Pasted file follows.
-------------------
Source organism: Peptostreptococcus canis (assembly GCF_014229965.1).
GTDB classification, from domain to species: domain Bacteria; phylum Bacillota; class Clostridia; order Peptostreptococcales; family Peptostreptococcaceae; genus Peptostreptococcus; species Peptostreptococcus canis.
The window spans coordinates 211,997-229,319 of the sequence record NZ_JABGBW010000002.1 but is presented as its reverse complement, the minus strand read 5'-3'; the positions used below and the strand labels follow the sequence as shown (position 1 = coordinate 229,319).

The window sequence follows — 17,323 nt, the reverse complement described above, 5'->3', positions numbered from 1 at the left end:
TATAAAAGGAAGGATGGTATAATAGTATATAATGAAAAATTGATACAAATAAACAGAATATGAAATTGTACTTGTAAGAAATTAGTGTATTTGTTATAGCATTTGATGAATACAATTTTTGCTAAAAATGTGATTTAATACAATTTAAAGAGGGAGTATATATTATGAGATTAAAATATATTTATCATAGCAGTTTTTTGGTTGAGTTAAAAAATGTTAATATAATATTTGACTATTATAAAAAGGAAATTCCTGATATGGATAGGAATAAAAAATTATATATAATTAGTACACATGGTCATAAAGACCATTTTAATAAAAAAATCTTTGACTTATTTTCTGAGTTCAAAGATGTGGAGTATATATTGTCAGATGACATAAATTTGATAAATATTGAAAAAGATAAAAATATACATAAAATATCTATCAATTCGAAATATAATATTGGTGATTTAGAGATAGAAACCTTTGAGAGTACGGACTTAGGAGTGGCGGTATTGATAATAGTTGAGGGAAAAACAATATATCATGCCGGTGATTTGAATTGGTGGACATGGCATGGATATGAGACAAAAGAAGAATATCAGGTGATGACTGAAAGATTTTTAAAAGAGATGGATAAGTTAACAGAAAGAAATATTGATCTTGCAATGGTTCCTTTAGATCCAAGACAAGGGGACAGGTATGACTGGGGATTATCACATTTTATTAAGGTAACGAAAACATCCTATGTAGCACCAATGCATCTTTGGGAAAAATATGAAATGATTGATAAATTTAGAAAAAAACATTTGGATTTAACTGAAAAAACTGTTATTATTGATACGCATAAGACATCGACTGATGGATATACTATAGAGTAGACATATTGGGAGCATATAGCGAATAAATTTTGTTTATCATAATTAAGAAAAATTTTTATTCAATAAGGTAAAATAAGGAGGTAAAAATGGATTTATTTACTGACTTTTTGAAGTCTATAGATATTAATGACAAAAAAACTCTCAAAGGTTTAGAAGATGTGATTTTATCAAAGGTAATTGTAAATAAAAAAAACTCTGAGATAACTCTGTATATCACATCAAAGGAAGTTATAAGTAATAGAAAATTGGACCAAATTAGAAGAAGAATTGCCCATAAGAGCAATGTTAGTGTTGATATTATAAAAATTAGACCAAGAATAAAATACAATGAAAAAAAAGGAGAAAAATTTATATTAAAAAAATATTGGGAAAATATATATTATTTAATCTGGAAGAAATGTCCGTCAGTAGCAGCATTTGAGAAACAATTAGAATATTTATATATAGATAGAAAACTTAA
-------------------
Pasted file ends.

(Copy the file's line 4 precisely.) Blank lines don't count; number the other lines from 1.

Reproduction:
The window sequence follows — 17,323 nt, the reverse complement described above, 5'->3', positions numbered from 1 at the left end: